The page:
W3C home > Mailing lists > Public > www-tag@w3.org > December 2014

Re: Interaction speed Re: Draft finding - "Transitioning the Web to HTTPS"

From: Julian Reschke <julian.reschke@gmx.de>
Date: Wed, 10 Dec 2014 20:52:02 +0100
Message-ID: <5488A462.4050108@gmx.de>
To: Chris Palmer <palmer@google.com>, Tim Berners-Lee <timbl@w3.org>
CC: Tim Bray <tbray@textuality.com>, Marc Fawzi <marc.fawzi@gmail.com>, Bjoern Hoehrmann <derhoermi@gmx.net>, Mark Nottingham <mnot@mnot.net>, Noah Mendelsohn <nrm@arcanedomain.com>, Public TAG List <www-tag@w3.org>
On 2014-12-10 20:34, Chris Palmer wrote:
> On Tue, Dec 9, 2014 at 11:18 PM, Tim Berners-Lee <timbl@w3.org> wrote:
>
>> A result from th early days  of hypertext systems was the rule of thumb was that a user would use a system effectively so long as the response time was 100ms or less.  Any increase of speed below that does not lead to any improvement in problem-solving ability, and increase about would be detrimental, users would tend not to explore as it would not be worth the wait.  So interaction time is critical.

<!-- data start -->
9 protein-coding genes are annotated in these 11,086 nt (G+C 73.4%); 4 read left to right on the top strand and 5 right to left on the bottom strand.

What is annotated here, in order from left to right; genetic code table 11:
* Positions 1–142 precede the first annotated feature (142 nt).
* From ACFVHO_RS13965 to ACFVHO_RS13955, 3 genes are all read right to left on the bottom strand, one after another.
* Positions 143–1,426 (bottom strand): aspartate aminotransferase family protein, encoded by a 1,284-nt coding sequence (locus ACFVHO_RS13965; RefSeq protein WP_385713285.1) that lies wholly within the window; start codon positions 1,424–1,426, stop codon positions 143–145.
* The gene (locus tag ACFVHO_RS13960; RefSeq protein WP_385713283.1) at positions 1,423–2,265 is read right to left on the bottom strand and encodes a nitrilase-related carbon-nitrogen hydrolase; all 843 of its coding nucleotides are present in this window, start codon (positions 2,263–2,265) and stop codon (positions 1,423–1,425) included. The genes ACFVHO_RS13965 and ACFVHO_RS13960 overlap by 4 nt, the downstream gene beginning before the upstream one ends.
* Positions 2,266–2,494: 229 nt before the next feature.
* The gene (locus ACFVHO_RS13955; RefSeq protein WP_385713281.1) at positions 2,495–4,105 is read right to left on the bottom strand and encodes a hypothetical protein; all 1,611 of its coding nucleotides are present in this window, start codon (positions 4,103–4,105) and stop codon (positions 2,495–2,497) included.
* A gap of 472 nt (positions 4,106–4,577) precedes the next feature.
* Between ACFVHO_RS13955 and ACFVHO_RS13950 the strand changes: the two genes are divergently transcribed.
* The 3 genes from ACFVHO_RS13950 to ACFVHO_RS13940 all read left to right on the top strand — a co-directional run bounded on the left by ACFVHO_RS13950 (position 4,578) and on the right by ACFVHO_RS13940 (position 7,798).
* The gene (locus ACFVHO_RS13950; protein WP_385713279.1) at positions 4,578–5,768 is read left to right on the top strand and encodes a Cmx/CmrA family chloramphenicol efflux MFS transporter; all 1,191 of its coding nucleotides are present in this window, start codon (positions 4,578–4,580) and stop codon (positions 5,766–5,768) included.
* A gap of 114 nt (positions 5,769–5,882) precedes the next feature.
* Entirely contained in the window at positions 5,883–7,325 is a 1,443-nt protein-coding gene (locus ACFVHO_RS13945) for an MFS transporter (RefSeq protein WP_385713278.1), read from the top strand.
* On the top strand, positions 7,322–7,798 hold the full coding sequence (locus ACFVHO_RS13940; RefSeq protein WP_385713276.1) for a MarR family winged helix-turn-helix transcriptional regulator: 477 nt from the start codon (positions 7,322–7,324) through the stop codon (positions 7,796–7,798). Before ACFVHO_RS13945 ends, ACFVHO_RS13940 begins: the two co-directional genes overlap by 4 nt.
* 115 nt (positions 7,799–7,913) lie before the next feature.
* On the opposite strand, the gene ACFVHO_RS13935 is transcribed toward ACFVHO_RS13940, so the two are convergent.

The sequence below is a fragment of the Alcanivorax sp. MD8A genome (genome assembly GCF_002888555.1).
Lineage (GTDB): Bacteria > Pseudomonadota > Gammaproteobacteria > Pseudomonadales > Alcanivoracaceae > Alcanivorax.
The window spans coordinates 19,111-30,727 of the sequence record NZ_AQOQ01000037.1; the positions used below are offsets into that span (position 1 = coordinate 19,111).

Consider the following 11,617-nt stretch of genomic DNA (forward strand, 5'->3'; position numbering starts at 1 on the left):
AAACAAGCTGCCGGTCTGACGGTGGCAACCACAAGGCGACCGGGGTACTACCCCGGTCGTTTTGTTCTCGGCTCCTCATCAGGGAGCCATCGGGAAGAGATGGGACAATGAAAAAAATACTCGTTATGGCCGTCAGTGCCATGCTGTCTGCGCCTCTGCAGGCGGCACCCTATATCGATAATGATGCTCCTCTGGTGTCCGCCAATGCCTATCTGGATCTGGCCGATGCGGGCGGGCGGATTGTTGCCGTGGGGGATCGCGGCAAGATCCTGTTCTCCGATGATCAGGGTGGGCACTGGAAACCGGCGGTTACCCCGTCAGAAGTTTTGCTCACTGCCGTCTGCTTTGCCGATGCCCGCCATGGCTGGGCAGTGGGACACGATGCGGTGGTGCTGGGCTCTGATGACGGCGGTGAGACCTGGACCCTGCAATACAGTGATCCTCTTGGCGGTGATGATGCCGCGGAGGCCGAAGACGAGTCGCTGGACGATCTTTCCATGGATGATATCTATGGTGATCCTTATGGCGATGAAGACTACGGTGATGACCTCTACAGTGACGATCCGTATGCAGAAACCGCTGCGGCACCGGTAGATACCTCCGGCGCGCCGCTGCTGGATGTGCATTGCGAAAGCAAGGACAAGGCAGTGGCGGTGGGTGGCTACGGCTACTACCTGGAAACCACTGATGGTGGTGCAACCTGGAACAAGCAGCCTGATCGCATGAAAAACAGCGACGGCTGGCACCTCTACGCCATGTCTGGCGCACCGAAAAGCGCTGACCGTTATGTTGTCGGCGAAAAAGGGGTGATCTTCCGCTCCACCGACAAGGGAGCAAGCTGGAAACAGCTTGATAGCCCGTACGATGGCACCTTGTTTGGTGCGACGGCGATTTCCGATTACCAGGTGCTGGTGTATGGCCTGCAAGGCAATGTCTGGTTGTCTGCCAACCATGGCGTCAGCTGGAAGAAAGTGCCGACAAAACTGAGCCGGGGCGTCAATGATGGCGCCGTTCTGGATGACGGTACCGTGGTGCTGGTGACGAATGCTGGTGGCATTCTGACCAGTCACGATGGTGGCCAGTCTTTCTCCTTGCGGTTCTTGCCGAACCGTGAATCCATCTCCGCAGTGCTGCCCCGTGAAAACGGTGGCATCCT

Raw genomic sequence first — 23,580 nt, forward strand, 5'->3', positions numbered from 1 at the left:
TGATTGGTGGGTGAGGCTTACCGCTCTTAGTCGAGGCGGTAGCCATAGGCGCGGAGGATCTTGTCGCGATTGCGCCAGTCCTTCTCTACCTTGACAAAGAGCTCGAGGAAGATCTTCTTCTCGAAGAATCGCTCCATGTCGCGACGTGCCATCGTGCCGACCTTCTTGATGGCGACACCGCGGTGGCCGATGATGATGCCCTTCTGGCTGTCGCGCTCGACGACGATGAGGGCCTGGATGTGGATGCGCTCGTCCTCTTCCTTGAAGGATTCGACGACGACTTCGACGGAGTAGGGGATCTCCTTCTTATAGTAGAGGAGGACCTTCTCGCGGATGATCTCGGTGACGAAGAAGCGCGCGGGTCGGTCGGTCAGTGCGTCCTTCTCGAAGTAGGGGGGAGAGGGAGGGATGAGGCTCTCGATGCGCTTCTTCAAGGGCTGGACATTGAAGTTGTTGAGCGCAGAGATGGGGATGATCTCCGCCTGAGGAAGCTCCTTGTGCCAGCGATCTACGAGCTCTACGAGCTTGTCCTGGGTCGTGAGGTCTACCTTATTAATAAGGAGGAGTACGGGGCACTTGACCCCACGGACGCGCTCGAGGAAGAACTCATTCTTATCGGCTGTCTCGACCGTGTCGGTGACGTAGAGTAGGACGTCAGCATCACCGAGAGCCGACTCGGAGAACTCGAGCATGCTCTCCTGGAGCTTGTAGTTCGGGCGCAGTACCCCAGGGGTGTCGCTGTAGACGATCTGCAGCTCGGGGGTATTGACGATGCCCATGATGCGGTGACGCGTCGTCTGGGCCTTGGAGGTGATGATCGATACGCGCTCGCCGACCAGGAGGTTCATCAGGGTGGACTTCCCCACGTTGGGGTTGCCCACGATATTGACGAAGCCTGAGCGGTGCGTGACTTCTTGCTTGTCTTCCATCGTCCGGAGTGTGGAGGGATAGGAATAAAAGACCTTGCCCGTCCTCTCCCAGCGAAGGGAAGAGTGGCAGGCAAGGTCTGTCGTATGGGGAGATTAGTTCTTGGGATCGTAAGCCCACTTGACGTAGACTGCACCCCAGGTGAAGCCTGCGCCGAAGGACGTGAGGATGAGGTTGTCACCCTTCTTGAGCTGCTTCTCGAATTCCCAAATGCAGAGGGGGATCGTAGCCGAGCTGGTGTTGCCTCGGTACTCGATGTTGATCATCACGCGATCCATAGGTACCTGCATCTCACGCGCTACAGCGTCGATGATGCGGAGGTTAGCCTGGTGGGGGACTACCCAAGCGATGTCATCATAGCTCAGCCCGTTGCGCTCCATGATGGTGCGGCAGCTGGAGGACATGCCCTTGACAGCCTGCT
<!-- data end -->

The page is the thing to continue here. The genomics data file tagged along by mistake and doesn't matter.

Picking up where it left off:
>
> Good news on this front. HTTP/2 (born as SPDY, available today in
> several browsers and servers) is designed to decrease latency and
> round-tripping, even in resource- and request-heavy web apps. And, it
> uses TLS all the time. In fact, end-to-end opacity is necessary for
> its deployment. So users get a speed and safety increase at the same
> time (overall).

That's misleading:

1) HTTP/2 is still pre-IETF-Last-Call

2) The current draft specified HTTP/2 for HTTP URIs, and does that in a 
way that does not require TLS at all.

 > ...


Best regards, Julian
Received on Wednesday, 10 December 2014 19:52:43 UTC

This archive was generated by hypermail 2.3.1 : Wednesday, 7 January 2015 15:33:27 UTC